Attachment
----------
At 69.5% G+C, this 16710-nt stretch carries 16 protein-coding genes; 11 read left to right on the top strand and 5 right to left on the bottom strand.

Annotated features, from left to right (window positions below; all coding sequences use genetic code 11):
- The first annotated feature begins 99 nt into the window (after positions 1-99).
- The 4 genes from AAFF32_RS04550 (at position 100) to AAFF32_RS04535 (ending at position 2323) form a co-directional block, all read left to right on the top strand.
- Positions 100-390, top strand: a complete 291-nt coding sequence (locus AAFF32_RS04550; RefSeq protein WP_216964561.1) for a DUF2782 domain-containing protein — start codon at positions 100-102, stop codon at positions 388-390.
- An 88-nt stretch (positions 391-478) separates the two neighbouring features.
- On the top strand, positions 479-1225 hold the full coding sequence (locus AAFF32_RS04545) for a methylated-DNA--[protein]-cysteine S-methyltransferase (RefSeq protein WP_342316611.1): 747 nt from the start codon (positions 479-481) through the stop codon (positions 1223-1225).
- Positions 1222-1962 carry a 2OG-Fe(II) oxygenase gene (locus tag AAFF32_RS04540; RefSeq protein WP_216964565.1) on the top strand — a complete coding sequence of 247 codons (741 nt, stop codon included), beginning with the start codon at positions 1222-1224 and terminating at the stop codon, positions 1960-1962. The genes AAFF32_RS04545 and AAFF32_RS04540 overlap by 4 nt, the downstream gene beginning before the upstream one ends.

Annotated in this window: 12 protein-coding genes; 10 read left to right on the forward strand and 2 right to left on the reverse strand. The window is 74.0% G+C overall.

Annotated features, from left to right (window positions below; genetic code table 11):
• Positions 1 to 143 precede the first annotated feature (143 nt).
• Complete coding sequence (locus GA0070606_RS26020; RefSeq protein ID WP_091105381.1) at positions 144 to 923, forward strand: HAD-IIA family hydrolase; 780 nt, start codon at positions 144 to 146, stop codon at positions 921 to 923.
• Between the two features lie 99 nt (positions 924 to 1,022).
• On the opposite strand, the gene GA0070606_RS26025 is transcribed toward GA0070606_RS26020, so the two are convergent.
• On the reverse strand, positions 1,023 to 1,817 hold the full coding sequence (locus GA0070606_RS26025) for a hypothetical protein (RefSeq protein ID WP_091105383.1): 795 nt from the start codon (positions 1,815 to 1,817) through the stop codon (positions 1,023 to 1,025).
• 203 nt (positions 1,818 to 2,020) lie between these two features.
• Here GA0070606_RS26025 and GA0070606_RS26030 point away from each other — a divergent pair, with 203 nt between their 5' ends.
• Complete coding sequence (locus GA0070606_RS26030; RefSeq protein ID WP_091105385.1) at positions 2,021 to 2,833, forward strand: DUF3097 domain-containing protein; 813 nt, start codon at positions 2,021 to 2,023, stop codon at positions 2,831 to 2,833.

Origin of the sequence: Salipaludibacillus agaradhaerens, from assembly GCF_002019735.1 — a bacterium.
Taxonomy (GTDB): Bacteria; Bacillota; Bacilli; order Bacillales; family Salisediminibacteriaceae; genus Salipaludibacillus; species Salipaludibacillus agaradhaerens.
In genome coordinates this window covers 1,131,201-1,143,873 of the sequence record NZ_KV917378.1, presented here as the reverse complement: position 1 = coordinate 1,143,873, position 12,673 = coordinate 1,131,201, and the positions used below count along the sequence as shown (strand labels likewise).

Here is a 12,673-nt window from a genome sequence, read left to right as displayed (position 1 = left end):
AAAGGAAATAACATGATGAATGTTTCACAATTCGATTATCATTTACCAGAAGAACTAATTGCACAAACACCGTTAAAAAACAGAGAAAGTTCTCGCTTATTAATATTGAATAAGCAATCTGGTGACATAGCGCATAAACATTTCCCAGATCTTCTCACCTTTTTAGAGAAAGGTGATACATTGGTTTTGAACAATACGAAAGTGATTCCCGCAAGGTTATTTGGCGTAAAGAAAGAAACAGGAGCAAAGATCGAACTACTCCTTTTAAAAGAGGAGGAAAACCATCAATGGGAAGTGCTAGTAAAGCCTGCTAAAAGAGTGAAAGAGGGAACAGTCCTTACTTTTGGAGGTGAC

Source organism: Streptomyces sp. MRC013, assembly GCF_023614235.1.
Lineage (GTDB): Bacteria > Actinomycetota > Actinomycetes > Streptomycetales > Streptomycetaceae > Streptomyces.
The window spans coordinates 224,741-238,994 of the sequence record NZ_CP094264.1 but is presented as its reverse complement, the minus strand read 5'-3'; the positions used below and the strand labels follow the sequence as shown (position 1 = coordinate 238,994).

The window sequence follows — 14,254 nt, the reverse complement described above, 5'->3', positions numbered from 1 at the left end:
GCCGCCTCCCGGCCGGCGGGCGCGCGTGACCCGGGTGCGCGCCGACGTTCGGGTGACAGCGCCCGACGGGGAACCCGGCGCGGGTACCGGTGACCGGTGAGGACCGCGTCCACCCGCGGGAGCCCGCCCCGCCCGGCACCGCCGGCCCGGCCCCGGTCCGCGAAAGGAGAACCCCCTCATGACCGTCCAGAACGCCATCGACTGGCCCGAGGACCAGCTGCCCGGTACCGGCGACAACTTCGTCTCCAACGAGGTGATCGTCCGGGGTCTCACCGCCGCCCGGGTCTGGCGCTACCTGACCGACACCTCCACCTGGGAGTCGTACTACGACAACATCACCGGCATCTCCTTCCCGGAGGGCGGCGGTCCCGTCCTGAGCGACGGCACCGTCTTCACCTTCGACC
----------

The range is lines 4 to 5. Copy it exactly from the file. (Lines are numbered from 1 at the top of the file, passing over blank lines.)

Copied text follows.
- The 4 genes from AAFF32_RS04550 (at position 100) to AAFF32_RS04535 (ending at position 2323) form a co-directional block, all read left to right on the top strand.
- Positions 100-390, top strand: a complete 291-nt coding sequence (locus AAFF32_RS04550; RefSeq protein WP_216964561.1) for a DUF2782 domain-containing protein — start codon at positions 100-102, stop codon at positions 388-390.